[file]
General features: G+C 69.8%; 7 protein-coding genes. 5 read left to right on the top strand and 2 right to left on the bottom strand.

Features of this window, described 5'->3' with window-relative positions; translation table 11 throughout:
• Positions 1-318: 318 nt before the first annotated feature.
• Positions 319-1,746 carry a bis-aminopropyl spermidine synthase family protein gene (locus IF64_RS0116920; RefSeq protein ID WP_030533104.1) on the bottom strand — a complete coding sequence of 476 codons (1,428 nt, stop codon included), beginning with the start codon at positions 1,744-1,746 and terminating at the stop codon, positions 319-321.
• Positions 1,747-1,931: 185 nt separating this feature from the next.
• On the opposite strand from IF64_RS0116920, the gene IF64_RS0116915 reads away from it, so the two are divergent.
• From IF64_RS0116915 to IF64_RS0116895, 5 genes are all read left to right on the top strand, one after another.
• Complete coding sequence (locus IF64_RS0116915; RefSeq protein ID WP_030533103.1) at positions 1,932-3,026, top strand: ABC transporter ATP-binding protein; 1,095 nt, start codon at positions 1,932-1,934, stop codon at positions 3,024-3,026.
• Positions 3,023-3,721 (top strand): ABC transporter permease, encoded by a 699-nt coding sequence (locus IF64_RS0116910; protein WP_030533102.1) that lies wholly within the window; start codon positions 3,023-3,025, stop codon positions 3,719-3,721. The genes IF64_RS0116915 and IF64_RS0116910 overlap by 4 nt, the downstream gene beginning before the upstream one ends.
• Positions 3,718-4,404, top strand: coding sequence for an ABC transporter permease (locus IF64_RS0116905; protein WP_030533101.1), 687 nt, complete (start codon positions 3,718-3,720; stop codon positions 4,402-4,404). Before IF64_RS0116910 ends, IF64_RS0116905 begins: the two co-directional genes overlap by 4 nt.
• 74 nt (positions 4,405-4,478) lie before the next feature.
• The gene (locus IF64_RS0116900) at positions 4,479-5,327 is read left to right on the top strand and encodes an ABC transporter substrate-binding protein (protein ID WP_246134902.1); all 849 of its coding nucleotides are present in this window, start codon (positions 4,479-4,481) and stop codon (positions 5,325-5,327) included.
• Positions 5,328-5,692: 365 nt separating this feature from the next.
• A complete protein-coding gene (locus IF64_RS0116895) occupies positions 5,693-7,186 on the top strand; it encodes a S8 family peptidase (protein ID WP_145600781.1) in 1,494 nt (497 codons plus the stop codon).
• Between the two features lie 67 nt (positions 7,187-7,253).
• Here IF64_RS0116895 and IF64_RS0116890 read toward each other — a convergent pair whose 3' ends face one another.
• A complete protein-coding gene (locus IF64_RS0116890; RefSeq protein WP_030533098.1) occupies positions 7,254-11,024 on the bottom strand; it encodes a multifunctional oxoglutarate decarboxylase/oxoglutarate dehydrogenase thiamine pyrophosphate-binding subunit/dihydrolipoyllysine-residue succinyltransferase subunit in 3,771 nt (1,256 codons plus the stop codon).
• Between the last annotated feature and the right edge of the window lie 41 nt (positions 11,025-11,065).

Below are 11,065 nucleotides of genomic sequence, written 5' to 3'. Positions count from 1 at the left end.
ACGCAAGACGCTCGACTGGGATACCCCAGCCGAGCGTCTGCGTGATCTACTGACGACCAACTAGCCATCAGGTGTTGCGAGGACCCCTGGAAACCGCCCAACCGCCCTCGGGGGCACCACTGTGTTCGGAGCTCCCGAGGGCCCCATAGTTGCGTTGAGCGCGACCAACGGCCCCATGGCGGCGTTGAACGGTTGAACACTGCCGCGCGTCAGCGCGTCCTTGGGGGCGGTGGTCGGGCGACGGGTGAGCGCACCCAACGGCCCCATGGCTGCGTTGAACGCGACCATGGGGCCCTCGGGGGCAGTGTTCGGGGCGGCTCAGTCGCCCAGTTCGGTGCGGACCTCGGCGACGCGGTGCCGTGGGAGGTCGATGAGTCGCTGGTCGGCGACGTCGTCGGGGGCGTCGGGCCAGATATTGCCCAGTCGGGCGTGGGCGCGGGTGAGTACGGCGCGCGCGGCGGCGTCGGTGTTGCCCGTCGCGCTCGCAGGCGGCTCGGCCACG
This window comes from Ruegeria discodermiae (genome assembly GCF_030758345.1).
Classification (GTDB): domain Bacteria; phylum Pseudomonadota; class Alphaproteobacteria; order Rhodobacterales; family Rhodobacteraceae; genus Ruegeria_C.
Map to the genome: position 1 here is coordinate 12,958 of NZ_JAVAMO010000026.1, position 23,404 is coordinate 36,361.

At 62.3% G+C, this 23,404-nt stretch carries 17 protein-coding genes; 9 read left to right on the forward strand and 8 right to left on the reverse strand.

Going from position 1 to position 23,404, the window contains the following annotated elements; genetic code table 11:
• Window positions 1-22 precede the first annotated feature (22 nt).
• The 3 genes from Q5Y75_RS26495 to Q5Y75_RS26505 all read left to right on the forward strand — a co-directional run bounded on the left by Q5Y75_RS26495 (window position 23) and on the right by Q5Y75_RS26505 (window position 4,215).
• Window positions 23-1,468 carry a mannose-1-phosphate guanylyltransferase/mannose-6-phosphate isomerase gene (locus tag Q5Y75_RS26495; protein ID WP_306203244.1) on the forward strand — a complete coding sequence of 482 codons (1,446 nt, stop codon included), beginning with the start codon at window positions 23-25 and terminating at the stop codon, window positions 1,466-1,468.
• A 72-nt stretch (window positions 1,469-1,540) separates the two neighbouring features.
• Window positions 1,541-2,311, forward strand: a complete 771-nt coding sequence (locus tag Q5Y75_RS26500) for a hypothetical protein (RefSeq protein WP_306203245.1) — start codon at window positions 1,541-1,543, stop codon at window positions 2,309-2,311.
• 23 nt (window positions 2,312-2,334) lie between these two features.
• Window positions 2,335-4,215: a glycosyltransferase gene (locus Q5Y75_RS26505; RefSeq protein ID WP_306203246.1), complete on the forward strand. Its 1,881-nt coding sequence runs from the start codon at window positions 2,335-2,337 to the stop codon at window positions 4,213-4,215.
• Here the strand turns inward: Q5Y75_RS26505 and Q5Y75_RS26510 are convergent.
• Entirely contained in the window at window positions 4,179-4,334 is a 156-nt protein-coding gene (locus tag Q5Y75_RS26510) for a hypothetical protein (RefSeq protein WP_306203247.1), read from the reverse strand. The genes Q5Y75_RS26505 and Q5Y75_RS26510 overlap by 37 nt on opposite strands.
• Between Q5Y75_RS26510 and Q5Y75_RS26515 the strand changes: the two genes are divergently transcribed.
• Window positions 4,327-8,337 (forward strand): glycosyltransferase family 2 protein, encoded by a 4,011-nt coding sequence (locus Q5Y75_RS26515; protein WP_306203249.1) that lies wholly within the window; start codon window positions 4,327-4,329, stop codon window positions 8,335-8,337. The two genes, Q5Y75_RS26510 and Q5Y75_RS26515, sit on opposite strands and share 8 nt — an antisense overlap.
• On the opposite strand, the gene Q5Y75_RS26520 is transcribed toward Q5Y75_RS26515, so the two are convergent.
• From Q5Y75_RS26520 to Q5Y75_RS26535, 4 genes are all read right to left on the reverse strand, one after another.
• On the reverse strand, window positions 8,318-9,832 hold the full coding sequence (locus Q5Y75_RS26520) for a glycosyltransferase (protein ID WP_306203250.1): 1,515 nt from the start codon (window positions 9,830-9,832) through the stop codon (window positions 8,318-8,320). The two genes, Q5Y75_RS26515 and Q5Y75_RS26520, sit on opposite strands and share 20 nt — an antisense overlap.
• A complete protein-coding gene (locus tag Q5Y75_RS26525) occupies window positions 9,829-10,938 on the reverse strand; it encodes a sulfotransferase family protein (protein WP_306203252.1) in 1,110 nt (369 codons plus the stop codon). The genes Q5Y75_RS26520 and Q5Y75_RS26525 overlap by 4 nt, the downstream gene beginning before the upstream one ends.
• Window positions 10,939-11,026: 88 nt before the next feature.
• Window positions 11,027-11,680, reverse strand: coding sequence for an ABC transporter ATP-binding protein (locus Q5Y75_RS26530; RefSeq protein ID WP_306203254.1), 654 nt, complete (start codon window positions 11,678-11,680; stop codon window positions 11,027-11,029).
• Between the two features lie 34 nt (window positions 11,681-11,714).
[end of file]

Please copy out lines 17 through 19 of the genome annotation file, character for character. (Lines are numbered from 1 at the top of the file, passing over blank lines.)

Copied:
• A complete protein-coding gene (locus IF64_RS0116890; RefSeq protein WP_030533098.1) occupies positions 7,254-11,024 on the bottom strand; it encodes a multifunctional oxoglutarate decarboxylase/oxoglutarate dehydrogenase thiamine pyrophosphate-binding subunit/dihydrolipoyllysine-residue succinyltransferase subunit in 3,771 nt (1,256 codons plus the stop codon).
• Between the last annotated feature and the right edge of the window lie 41 nt (positions 11,025-11,065).

Below are 11,065 nucleotides of genomic sequence, written 5' to 3'. Positions count from 1 at the left end.